Mystery At Dyatlov Pass

by M-Rebeiro

Some of the clothing worn by the hikers was found to be radioactive and some were found with gray hair in place of the color they set out with. Witnesses in the region had reported bizarre orange spheres in the sky the night the hikers went missing.

The Dyatlov Pass incident was a mysterious event that resulted in the death of nine ski hikers in the Ural mountains in 1959. Despite substantial investigation of the location and the bodies of the hikers, a lack of eyewitnesses has caused there to be significant speculation about the circumstances of the several unusual deaths.

The members were on a long trek through the mountains with the eventual goal of reaching Otorten, 10 kilometers north of where they died. The route was considered the most difficult during that season, but all the hikers were experienced. They had deviated from their path and upon realizing, set up camp. They were to have reached their destination 10 days later. When no call was made, a search began.

The first set of bodies were found between a nearby pine and the campsite in poses that suggested they were trying to locate the camp. Two of the bodies were unclothed with no signs of a struggle, indicating they ripped their way out of the tent. They all seem to have died of hypothermia.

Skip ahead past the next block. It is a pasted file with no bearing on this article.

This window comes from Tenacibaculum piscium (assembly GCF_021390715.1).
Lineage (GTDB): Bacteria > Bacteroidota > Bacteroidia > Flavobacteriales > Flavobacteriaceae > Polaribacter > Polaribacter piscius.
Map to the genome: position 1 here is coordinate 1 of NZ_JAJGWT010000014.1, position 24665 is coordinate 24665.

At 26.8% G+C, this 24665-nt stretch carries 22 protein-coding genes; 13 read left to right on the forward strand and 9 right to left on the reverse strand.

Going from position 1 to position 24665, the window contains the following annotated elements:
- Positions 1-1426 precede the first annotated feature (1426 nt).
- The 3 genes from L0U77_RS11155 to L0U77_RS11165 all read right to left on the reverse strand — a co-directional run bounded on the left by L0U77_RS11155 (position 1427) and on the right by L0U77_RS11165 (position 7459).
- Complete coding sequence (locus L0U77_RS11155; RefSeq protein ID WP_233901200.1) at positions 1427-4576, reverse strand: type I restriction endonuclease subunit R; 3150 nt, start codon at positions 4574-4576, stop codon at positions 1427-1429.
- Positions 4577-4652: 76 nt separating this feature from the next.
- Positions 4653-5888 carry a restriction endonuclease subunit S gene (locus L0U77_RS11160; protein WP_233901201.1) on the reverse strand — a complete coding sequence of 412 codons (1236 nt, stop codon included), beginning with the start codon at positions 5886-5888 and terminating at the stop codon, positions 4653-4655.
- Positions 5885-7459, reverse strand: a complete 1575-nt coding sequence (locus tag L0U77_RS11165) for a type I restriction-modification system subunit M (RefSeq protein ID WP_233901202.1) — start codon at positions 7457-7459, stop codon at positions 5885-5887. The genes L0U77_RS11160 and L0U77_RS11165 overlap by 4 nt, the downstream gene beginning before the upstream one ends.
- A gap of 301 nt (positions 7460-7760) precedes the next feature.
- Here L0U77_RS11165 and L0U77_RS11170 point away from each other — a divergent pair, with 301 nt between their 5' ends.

The second set of bodies, not found until May of that year, set up an entirely different picture. One had major skull damage and two had chest damage with force comparable to a car crash, with no external wounds whatsoever. One of the victims was even missing their tongue. Since the injuries had no logical explanation available, the deaths was billed as being caused by a “compelling unknown force” and the investigation was halted due to there being no indication of any party other than the victims being present at the mountains.

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